"Two Shacks"[34] (referring to his former country house) Dorneywood is a moderately large Queen Anne style house built in 1920, near Burnham in Buckinghamshire. ...


"No Jobs" as referred to by The Independent [35] (after he lost his department in a cabinet reshuffle, following exposure of his affair). For other uses, see The Independent (disambiguation). ...


Bibliography

  • Punchlines: A Crash Course in English with John Prescott by Simon Hoggart (Pocket Books, 2003) ISBN 0-7434-8397-9
  • Fighting Talk: Biography of John Prescott by Colin Brown (Simon & Schuster, 1997) ISBN 0-684-81798-5

This article or section does not cite any references or sources. ...

See also

In British politics, the Cabinet is comprised of the most senior government ministers, most of them heads of government departments with the title Secretary of State. The Cabinet is actually a committee of the Privy Council and all Cabinet members are also Privy Councillors and therefore have the prefix of... Under its uncodified constitution, the United Kingdom possesses no formal permanent office of Deputy Prime Minister. ...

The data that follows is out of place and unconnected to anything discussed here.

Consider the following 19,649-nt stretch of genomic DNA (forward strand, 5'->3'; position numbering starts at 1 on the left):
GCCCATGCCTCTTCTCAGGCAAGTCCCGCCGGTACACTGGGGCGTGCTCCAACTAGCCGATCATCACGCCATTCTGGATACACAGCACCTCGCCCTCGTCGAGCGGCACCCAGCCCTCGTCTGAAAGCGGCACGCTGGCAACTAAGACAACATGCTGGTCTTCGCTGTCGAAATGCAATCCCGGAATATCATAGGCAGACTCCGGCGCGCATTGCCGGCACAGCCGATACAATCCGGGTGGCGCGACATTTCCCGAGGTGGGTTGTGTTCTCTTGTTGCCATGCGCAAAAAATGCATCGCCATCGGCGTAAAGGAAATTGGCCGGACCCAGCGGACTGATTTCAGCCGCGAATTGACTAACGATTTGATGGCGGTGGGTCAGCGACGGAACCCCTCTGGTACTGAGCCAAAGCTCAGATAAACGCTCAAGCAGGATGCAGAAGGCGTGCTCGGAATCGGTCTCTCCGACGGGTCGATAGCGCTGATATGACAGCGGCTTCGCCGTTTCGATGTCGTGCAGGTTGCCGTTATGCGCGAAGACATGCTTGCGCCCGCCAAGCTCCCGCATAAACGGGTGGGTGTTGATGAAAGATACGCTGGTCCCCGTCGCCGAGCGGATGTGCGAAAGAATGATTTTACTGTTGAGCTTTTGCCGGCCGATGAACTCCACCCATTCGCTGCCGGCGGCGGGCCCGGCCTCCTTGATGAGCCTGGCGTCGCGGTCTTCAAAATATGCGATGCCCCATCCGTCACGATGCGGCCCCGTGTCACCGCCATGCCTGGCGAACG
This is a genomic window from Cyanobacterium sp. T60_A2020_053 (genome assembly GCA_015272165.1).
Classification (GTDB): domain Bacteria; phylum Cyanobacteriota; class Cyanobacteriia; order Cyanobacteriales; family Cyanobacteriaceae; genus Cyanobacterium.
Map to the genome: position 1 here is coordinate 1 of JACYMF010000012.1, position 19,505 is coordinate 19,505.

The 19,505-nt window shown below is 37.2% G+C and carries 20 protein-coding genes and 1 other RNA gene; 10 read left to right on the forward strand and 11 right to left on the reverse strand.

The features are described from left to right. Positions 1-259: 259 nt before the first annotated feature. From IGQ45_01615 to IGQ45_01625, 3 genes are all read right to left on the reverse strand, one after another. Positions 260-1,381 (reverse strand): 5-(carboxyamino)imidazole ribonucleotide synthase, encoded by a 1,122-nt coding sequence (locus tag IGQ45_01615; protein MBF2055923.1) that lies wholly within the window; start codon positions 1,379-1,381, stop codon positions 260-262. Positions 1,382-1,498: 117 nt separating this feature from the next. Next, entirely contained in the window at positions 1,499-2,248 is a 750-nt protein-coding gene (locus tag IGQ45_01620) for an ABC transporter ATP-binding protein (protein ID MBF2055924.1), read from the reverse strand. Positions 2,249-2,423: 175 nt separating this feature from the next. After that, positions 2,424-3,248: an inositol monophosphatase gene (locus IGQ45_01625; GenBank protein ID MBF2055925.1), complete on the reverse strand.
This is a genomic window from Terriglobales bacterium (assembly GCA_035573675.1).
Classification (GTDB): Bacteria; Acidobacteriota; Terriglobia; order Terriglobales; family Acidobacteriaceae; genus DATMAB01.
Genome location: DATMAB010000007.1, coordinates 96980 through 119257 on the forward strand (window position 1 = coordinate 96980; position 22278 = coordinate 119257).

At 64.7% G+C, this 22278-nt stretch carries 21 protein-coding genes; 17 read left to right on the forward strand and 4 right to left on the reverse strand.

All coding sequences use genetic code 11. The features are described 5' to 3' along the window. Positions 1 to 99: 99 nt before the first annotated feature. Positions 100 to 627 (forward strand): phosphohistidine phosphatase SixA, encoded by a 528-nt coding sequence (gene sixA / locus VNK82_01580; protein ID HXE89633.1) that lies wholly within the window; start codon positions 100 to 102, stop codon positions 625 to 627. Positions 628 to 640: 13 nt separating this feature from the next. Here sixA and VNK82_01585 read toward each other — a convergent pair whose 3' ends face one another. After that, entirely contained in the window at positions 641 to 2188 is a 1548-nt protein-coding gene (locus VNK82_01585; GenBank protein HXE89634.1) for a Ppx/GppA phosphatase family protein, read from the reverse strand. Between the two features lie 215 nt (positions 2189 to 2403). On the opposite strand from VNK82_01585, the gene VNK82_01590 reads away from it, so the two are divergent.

External links

Wikiquote has a collection of quotations related to:
John Prescott

Image File history File links This is a lossless scalable vector image. ... Wikiquote is one of a family of wiki-based projects run by the Wikimedia Foundation, running on MediaWiki software. ...

References

  1. ^ John Prescott to stand down as MP. BBC (2007-08-27). Retrieved on 2007-08-27.
  2. ^ Prescott at Your Service. BBC Radio 4. Retrieved on 2007-02-04.
  3. ^ "When Prescott Served Eden", BBC News, January 25, 2007. 
  4. ^ The office of Deputy Prime Minister (pdf). House of Commons. Retrieved on 2006-07-18.